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04 July 2024

Law School and British Transport Police launch scholarship to support a student of Black African or Black Caribbean heritage

The Dickson Poon School of Law, in partnership with the British Transport Police (BTP), has launched a fully funded undergraduate scholarship to enable a student of Black African or Black Caribbean heritage to pursue an LLB course for the 2024/25 academic year.

A group of people are gathered in-front of a banner, smiling towards a camera in a red room.

Ahead of the scholarship launching, the Law School hosted a roundtable, chaired by Professor Dan Hunter, Executive Dean of The Dickson Poon School of Law, featuring academics from the Law School alongside Chief Constable of the BTP, Lucy D’Orsi CVO QPM, Rachael Etebar, Director of People and Culture at the BTP and Nana Asante, a community activist at BTWSC/African Histories Revisited.

The roundtable considered how to introduce students to diverse areas of law, including criminal and human rights law, policing, and how the study of these areas can be positive and engaging for students. The group also considered how to engage budding young lawyers in understanding and dealing with systemic injustices in the British justice system.

The roundtable followed the decision by the British Transport Police to fund a scholarship for a British student of Black African or Black Caribbean descent who holds an offer to study a full-time undergraduate LLB Law degree at King’s and will cover full tuition fees and living costs.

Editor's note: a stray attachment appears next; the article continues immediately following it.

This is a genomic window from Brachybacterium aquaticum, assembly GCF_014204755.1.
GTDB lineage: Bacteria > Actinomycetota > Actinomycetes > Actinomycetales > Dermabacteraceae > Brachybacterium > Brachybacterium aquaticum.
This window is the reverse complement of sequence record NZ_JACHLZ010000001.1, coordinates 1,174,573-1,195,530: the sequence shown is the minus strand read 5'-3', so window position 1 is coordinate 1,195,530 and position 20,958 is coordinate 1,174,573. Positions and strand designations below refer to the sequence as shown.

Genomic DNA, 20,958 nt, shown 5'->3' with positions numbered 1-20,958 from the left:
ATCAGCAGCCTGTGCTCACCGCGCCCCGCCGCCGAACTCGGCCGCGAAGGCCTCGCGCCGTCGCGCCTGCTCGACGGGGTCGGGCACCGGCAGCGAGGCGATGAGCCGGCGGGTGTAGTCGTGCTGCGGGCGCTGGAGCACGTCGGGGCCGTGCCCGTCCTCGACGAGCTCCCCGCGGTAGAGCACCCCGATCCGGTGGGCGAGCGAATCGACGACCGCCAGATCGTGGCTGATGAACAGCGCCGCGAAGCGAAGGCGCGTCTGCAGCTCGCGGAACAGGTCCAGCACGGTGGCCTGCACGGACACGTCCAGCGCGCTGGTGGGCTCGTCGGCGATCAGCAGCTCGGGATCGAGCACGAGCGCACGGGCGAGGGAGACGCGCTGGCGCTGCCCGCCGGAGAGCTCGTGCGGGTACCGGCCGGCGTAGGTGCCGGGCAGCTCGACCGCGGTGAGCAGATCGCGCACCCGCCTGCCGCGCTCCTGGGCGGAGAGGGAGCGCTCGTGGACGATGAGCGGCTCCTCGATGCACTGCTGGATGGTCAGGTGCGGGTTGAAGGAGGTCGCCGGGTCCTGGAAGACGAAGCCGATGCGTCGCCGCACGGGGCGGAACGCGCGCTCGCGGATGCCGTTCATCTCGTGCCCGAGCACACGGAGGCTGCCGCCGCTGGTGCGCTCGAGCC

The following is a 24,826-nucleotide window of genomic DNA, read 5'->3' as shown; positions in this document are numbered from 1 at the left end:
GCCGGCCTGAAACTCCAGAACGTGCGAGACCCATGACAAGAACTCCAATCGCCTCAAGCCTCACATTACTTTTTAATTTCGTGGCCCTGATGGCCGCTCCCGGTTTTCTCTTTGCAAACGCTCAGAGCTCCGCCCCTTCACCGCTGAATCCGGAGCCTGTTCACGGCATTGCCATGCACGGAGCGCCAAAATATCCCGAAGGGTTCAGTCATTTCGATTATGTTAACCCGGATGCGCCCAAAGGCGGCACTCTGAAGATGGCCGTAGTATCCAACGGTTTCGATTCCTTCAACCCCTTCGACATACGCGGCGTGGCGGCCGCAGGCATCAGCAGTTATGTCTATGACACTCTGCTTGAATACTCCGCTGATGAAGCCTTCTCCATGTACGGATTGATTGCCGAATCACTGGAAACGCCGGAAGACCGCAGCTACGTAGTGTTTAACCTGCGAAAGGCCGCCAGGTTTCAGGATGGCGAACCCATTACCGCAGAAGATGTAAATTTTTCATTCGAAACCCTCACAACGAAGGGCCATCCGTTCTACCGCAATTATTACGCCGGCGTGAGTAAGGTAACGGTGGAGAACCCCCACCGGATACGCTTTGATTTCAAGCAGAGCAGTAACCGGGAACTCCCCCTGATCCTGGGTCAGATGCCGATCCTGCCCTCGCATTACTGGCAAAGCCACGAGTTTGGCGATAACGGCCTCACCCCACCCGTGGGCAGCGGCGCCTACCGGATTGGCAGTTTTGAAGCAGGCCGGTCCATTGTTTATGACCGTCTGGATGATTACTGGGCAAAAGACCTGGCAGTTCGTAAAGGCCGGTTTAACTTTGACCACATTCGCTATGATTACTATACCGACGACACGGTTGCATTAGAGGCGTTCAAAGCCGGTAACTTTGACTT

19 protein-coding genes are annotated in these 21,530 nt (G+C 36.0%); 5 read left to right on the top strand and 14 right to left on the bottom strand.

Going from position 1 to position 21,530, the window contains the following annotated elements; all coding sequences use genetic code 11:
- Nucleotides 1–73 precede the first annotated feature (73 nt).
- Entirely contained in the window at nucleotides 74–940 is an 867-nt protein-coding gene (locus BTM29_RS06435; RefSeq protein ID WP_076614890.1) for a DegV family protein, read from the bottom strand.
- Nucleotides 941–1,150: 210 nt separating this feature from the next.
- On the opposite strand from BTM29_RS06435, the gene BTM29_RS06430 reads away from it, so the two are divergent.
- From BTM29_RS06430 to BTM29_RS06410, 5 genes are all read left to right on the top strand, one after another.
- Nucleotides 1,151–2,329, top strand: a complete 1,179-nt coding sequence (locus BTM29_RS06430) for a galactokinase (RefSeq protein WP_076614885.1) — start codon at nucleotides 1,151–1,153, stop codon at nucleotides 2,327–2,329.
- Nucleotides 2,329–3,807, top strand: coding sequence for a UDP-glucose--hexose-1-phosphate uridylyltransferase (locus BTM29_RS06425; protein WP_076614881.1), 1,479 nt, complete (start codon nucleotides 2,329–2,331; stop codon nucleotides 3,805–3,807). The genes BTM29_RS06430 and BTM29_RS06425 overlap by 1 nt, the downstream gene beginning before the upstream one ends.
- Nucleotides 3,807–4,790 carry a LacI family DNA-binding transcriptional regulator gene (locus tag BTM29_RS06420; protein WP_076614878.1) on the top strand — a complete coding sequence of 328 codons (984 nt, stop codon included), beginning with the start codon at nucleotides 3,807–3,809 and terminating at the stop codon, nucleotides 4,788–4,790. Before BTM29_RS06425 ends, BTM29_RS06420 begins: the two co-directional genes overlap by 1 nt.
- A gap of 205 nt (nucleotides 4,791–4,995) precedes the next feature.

The scholarship forms part of the BTP’s work to acknowledge the unlawful actions of former officer, DS Derek Ridgewell, which contributed to serious miscarriages of justice targeting predominantly Black people in the 1970s who went to prison for crimes they had not committed.

The intention behind the scholarship is to provide more equitable outcomes within the justice system for communities who have had historically problematic relationships with police. The scholarship is part of King’s ongoing commitment to ensure students of Black African and Black Caribbean heritage feel supported to undertake their studies at King’s. 

I would like to extend my thanks to the British Transport Police for funding this important scholarship. At The Dickson Poon School of Law, we are committed to supporting the next generation of legal scholars and this scholarship offers an invaluable opportunity for a student to apply the knowledge and skills they learn during their time here to law reform and policing in their future career.

Professor Dan Hunter, Executive Dean, The Dickson Poon School of Law.

BTP recognises the impact of DS Ridgewell’s actions, and this scholarship is only part of the work we are doing to shine a spotlight on the past and ensure no further miscarriages of justice take place. --- What DS Ridgewell did was indefensible and does not define the BTP I know today, which is enriched by highly professional, kind and committed officers and staff who are passionate about protecting the public.

Chief Constable Lucy D’Orsi CVO QPM, British Transport Police

On behalf of all those from the British African community who supported our campaign, I'm glad that the Aya Scholarship can now be announced. Whilst it may be a small step, it is certainly in the right direction in recognising a wrong suffered by DS Ridgewell’s victims. We look forward to seeing the recipient using the law they study at King's College London to improve the lives of those from the British African and the wider community.”

Kwaku, history consultant and community activist, BTWSC/African Histories Revisited

The word ‘Aya’ is translated as ‘fern’ in the Twi language, and is symbolic of endurance, independence, defiance against difficulties, hardiness, perseverance, and resourcefulness.

The full details and eligibility criteria can be found on the scholarship’s webpage.